In July 1840 a convention of twenty-three delegates met at the Griffin Inn, Great Ancoats Street, Manchester. Elected by Chartist bodies from across Britain, their purpose was to put together a plan for reorganising the movement following a year of repression, in which much of their leadership had been imprisoned, transported, or forced into exile. On July 20 the delegates agreed a plan for a permanent organisation of all the Chartist groups across the country within ‘one Society to be Called “The National Charter Association of Great Britain”’. With this they made history: the formation of the first working-class, mass-member political party in the world.
After the Supreme Court’s game-changing verdict, Paul Seaward of the History of Parliament writes on prorogation: ‘one of the rusting and largely forgotten but still unexploded bombs buried deep in our constitutional arrangements’.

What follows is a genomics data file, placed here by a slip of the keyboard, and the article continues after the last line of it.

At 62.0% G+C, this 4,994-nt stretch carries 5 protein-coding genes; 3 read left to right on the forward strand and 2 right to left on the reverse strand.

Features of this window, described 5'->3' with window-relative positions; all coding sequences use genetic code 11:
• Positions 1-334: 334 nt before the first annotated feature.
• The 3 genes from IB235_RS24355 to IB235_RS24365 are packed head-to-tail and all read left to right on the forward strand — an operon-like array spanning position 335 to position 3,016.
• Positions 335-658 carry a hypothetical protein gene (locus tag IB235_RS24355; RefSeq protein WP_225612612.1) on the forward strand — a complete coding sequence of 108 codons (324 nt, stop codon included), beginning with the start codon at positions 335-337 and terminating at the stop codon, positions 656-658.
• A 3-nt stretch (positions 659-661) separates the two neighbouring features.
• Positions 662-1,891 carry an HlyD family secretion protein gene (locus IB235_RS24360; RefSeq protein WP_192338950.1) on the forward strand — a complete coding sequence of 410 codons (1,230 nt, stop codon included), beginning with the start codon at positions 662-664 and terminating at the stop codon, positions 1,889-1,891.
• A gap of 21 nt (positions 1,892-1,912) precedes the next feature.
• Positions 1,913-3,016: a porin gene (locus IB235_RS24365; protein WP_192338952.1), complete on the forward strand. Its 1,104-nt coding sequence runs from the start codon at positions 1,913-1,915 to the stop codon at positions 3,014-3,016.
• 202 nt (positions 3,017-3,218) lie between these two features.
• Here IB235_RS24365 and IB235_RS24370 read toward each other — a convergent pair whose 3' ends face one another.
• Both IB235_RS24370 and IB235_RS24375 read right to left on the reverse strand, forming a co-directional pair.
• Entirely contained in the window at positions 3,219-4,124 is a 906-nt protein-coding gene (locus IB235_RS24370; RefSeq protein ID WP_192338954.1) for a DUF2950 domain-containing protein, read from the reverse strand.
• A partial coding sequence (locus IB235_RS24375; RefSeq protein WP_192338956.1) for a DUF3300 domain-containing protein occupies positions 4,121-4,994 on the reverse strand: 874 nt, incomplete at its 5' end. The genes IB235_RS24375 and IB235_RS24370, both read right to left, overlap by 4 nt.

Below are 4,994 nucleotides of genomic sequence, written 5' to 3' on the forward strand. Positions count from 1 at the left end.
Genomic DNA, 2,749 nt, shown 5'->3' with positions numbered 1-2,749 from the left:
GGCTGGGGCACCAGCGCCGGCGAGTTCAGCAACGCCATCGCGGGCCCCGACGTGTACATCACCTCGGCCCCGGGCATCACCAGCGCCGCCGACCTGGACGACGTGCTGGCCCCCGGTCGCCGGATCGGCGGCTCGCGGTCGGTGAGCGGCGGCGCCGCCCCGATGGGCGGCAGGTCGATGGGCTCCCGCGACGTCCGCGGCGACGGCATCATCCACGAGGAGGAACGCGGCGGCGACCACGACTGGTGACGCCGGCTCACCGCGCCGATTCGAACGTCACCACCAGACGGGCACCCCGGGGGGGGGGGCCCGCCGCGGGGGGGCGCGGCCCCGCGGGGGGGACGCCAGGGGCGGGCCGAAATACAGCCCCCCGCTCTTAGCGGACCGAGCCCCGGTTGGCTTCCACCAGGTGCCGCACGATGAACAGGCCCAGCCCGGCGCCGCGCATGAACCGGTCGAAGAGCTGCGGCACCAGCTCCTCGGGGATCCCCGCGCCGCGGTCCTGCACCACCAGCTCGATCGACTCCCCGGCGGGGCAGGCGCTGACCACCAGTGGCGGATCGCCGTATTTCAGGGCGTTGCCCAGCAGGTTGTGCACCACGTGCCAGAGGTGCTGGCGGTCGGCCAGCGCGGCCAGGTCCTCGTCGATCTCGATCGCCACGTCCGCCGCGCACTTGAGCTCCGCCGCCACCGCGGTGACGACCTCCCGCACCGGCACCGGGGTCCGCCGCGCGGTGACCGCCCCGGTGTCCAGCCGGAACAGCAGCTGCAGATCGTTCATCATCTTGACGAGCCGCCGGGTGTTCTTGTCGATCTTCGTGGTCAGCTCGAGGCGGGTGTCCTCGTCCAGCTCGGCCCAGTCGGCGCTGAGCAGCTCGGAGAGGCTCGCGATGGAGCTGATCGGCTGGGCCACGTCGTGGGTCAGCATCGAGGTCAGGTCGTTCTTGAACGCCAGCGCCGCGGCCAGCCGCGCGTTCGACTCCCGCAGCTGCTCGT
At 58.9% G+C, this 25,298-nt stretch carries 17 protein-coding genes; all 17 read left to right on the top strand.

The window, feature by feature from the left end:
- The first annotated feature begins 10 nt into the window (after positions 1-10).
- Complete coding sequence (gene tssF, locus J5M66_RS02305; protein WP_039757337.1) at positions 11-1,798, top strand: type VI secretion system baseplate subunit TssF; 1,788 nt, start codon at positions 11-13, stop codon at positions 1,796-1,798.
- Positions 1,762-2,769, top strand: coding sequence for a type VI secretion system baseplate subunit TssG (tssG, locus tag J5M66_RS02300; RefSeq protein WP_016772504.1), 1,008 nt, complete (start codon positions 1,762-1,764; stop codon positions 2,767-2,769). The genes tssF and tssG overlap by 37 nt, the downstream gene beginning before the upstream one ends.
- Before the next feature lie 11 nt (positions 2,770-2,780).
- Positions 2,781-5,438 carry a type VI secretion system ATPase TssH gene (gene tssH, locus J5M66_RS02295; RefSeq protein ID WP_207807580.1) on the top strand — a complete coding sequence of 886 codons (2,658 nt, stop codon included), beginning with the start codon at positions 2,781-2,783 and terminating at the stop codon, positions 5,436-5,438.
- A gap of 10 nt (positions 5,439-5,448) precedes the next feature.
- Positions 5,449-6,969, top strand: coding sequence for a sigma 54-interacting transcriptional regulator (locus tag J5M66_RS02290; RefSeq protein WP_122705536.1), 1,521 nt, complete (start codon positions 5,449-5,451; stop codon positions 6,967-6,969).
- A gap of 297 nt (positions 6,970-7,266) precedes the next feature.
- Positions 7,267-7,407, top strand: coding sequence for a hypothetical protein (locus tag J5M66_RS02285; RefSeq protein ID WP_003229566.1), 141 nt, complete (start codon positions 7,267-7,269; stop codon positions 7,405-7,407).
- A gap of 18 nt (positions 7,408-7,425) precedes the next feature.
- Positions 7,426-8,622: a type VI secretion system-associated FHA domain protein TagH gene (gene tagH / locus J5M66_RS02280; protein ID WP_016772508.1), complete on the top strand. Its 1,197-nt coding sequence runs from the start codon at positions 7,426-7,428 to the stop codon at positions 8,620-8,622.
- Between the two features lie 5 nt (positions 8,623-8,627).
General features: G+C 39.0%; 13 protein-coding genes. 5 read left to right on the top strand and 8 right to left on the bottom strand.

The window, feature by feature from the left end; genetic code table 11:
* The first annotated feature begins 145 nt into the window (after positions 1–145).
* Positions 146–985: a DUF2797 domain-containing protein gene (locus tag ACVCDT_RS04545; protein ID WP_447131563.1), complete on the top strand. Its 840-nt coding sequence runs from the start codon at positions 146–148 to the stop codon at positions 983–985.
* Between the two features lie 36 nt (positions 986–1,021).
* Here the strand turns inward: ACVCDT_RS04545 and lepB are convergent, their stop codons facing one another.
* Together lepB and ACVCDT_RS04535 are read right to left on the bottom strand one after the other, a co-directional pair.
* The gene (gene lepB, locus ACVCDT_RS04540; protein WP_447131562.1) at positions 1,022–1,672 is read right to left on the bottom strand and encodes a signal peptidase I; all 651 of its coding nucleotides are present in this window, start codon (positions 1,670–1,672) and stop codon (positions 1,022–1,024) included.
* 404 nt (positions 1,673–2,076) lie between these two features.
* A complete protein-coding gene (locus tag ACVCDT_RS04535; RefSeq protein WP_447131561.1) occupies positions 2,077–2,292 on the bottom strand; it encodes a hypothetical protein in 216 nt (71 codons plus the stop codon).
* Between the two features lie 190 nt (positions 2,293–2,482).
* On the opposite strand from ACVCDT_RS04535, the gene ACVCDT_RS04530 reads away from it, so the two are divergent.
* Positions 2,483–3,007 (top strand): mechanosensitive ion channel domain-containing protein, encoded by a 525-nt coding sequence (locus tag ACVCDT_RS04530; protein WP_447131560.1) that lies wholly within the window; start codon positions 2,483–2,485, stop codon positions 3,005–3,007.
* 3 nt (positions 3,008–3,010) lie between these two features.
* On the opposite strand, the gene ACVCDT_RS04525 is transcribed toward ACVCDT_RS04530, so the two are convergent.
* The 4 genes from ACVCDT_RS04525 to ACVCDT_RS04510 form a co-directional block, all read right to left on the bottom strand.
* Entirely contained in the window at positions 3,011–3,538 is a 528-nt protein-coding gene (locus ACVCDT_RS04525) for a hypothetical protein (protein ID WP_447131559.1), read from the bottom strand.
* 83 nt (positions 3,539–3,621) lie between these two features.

Why has commemoration tended to deprive the Tolpuddle martyrs of their political acumen and capable militancy? To coincide with the annual Tolpuddle Martyr’s Festival, Tom Scriven explores omissions from the ‘martyrdom narrative’ of the six Dorchester labourers who are at the centre of these events.
Petitions are an ancient type of interaction between people and authority that continue to be central to British political culture in the twenty-first century. At the time of writing over 6 million names have been attached to an e-petition to Parliament to revoke article 50 to enable the UK to remain in the EU. Richard Huzzey and Henry Miller look at how the modern form of mass petitions emerged in the nineteenth century to compare them with contemporary e-petitions.